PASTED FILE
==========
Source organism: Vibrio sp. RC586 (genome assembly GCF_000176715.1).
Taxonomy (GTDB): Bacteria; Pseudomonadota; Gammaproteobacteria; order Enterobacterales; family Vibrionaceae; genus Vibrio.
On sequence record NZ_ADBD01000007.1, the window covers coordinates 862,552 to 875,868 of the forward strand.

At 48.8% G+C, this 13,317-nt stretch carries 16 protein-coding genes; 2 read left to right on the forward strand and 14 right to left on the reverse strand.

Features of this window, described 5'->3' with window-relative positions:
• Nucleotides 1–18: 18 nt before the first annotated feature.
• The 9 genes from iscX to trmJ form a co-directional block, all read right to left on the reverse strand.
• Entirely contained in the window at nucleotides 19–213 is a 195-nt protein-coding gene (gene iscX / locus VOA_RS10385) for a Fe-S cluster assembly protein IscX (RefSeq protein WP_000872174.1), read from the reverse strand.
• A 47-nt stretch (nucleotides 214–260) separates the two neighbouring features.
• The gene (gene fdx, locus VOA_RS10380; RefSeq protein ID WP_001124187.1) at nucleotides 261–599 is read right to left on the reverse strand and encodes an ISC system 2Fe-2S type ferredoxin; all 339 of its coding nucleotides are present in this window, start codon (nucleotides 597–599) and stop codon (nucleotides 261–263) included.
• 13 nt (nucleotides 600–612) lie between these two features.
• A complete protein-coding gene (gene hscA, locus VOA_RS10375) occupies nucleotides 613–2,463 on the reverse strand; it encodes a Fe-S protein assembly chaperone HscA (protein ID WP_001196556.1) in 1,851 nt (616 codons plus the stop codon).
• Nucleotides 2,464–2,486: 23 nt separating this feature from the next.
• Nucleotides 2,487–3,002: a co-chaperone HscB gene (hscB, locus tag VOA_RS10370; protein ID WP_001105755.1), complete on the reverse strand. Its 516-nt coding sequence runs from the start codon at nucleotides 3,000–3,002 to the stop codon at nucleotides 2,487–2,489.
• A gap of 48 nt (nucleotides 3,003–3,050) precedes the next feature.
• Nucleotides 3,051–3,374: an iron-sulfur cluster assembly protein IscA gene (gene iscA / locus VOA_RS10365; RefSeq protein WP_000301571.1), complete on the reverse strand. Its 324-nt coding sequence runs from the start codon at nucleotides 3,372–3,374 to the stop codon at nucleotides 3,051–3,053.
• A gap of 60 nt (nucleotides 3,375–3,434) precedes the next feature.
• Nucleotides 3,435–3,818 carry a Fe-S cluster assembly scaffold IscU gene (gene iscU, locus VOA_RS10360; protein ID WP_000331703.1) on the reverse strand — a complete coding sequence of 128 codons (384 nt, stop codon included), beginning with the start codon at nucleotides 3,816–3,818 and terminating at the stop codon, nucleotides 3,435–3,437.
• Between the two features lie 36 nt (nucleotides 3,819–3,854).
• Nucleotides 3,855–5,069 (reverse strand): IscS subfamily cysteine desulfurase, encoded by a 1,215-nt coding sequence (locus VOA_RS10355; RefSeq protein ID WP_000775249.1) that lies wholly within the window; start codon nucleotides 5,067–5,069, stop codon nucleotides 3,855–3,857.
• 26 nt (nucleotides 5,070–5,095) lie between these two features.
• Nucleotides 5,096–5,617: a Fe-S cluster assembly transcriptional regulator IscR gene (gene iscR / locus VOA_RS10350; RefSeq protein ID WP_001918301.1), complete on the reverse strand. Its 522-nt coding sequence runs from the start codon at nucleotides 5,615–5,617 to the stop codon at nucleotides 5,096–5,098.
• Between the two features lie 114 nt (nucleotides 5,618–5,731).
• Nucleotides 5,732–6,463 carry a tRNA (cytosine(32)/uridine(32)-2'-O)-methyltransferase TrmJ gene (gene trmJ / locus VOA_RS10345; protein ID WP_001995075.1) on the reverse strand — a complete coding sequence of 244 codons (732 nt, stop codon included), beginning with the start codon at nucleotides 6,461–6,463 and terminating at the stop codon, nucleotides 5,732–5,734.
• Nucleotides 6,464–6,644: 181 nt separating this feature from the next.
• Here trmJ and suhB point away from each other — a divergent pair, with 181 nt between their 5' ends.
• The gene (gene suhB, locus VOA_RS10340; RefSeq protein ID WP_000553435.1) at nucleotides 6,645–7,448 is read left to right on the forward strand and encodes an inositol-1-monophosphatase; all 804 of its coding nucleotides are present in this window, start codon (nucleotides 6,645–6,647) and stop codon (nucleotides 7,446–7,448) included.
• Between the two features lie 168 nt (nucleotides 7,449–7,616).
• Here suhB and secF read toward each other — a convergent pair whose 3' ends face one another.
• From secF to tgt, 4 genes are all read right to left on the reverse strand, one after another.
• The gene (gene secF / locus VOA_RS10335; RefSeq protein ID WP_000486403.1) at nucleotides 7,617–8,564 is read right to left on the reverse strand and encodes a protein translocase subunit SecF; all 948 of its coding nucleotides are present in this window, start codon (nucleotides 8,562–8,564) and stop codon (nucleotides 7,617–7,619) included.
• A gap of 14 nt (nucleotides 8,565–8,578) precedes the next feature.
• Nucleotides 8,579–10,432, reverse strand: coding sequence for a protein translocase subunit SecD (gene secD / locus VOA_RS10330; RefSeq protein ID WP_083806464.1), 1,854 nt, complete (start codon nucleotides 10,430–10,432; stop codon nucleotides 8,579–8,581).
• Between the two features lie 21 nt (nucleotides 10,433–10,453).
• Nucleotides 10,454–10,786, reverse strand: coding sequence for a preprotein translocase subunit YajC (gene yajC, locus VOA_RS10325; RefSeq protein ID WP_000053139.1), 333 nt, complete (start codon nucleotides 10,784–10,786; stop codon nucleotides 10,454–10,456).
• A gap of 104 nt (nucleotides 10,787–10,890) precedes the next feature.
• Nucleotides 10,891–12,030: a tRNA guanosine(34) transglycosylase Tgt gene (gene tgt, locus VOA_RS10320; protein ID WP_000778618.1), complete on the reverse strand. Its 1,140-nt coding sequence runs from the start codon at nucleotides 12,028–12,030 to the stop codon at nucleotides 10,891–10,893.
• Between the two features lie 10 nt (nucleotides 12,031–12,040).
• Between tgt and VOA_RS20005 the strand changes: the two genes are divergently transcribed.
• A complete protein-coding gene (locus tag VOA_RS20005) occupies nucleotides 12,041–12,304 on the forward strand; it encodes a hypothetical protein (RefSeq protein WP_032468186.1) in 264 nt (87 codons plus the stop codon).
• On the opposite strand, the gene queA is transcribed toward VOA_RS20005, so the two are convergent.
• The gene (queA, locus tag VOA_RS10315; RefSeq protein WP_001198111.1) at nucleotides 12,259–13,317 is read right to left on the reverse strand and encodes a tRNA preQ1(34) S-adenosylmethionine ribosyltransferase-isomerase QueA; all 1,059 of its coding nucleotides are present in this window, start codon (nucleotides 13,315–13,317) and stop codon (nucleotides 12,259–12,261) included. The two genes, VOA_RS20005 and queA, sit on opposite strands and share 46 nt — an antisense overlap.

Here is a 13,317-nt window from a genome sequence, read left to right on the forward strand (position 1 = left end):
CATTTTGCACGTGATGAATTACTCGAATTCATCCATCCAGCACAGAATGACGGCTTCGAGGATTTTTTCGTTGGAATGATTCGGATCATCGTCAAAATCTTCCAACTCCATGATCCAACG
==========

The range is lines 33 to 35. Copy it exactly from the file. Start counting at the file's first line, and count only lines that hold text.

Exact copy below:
• Nucleotides 8,579–10,432, reverse strand: coding sequence for a protein translocase subunit SecD (gene secD / locus VOA_RS10330; RefSeq protein ID WP_083806464.1), 1,854 nt, complete (start codon nucleotides 10,430–10,432; stop codon nucleotides 8,579–8,581).
• Between the two features lie 21 nt (nucleotides 10,433–10,453).
• Nucleotides 10,454–10,786, reverse strand: coding sequence for a preprotein translocase subunit YajC (gene yajC, locus VOA_RS10325; RefSeq protein ID WP_000053139.1), 333 nt, complete (start codon nucleotides 10,784–10,786; stop codon nucleotides 10,454–10,456).